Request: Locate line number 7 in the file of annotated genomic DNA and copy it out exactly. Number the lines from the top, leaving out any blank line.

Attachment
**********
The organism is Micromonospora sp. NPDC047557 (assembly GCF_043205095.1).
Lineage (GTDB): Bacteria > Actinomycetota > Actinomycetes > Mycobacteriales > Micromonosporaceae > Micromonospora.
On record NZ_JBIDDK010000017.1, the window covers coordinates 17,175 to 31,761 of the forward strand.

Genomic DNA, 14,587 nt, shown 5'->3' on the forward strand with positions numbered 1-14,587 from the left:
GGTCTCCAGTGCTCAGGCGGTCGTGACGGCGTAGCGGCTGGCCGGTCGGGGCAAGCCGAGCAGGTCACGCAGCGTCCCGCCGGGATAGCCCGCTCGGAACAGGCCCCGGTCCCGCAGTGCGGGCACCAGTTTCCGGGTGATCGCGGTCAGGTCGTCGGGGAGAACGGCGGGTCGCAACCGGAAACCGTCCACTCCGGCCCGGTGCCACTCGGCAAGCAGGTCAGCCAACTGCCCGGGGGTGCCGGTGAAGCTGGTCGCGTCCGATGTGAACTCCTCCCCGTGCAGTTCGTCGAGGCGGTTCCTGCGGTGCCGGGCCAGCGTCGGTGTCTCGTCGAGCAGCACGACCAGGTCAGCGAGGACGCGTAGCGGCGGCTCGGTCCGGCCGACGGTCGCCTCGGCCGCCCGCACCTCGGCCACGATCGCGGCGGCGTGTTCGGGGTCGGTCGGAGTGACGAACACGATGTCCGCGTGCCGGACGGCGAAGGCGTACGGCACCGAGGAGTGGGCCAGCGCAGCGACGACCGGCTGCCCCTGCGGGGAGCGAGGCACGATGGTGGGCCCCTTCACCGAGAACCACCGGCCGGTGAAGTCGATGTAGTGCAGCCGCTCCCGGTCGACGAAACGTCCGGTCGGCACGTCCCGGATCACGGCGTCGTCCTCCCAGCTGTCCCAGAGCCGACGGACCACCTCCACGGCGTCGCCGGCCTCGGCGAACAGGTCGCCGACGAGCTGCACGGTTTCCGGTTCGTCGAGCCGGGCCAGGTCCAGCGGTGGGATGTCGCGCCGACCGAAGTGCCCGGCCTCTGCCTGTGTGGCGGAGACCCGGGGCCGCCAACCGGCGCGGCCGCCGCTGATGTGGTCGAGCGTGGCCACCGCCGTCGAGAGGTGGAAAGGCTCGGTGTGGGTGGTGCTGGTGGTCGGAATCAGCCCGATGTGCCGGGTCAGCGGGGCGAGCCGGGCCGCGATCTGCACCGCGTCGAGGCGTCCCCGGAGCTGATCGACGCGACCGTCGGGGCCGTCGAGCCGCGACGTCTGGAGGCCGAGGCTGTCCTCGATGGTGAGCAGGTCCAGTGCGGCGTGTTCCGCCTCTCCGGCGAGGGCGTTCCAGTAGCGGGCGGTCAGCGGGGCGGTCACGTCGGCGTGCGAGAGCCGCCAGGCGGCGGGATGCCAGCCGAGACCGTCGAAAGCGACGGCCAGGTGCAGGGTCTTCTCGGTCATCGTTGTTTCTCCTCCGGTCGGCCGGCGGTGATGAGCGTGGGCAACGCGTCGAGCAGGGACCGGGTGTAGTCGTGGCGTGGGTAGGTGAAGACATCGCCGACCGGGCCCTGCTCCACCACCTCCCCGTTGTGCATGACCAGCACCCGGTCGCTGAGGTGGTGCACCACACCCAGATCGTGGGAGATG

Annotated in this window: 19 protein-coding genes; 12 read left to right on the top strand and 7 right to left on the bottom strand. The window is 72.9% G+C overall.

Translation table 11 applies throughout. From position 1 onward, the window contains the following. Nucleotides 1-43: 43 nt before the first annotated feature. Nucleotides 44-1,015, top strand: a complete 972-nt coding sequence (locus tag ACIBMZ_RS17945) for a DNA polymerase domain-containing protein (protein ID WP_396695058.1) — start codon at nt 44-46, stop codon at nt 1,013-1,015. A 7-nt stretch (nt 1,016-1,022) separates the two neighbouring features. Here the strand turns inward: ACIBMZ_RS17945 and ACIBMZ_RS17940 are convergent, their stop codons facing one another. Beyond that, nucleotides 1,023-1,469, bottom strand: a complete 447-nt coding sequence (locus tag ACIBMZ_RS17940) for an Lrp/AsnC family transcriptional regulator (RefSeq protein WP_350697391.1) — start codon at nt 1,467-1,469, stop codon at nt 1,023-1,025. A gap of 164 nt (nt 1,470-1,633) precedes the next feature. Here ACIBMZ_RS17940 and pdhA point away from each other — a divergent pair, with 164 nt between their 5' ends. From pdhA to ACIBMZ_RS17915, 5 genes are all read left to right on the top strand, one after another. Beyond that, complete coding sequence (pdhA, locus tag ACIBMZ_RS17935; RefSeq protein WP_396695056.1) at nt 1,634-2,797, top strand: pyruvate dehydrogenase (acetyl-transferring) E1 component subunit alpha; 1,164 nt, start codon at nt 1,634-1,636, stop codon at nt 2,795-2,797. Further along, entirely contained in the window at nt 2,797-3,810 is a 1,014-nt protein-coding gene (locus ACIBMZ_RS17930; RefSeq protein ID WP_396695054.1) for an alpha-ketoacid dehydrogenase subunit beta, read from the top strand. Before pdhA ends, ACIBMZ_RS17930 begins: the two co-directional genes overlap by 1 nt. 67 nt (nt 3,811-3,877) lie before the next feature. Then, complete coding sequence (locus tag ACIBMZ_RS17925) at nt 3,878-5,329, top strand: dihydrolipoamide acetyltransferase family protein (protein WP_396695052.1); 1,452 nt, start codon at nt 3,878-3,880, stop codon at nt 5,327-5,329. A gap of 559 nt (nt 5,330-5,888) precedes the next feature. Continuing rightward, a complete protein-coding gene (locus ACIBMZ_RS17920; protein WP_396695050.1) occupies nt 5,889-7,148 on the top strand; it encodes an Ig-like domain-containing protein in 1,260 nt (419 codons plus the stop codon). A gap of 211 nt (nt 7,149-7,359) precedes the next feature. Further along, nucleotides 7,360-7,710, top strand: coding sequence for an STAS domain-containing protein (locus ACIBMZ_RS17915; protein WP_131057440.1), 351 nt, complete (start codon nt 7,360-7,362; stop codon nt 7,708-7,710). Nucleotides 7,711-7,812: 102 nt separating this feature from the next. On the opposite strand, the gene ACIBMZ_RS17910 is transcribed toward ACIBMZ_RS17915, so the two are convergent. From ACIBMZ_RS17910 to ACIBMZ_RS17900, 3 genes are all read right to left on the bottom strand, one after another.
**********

Translation table 11 applies throughout. From position 1 onward, the window contains the following. Nucleotides 1-43: 43 nt before the first annotated feature. Nucleotides 44-1,015, top strand: a complete 972-nt coding sequence (locus tag ACIBMZ_RS17945) for a DNA polymerase domain-containing protein (protein ID WP_396695058.1) — start codon at nt 44-46, stop codon at nt 1,013-1,015. A 7-nt stretch (nt 1,016-1,022) separates the two neighbouring features. Here the strand turns inward: ACIBMZ_RS17945 and ACIBMZ_RS17940 are convergent, their stop codons facing one another. Beyond that, nucleotides 1,023-1,469, bottom strand: a complete 447-nt coding sequence (locus tag ACIBMZ_RS17940) for an Lrp/AsnC family transcriptional regulator (RefSeq protein WP_350697391.1) — start codon at nt 1,467-1,469, stop codon at nt 1,023-1,025. A gap of 164 nt (nt 1,470-1,633) precedes the next feature. Here ACIBMZ_RS17940 and pdhA point away from each other — a divergent pair, with 164 nt between their 5' ends. From pdhA to ACIBMZ_RS17915, 5 genes are all read left to right on the top strand, one after another. Beyond that, complete coding sequence (pdhA, locus tag ACIBMZ_RS17935; RefSeq protein WP_396695056.1) at nt 1,634-2,797, top strand: pyruvate dehydrogenase (acetyl-transferring) E1 component subunit alpha; 1,164 nt, start codon at nt 1,634-1,636, stop codon at nt 2,795-2,797. Further along, entirely contained in the window at nt 2,797-3,810 is a 1,014-nt protein-coding gene (locus ACIBMZ_RS17930; RefSeq protein ID WP_396695054.1) for an alpha-ketoacid dehydrogenase subunit beta, read from the top strand. Before pdhA ends, ACIBMZ_RS17930 begins: the two co-directional genes overlap by 1 nt. 67 nt (nt 3,811-3,877) lie before the next feature. Then, complete coding sequence (locus tag ACIBMZ_RS17925) at nt 3,878-5,329, top strand: dihydrolipoamide acetyltransferase family protein (protein WP_396695052.1); 1,452 nt, start codon at nt 3,878-3,880, stop codon at nt 5,327-5,329. A gap of 559 nt (nt 5,330-5,888) precedes the next feature. Continuing rightward, a complete protein-coding gene (locus ACIBMZ_RS17920; protein WP_396695050.1) occupies nt 5,889-7,148 on the top strand; it encodes an Ig-like domain-containing protein in 1,260 nt (419 codons plus the stop codon). A gap of 211 nt (nt 7,149-7,359) precedes the next feature. Further along, nucleotides 7,360-7,710, top strand: coding sequence for an STAS domain-containing protein (locus ACIBMZ_RS17915; protein WP_131057440.1), 351 nt, complete (start codon nt 7,360-7,362; stop codon nt 7,708-7,710). Nucleotides 7,711-7,812: 102 nt separating this feature from the next. On the opposite strand, the gene ACIBMZ_RS17910 is transcribed toward ACIBMZ_RS17915, so the two are convergent. From ACIBMZ_RS17910 to ACIBMZ_RS17900, 3 genes are all read right to left on the bottom strand, one after another.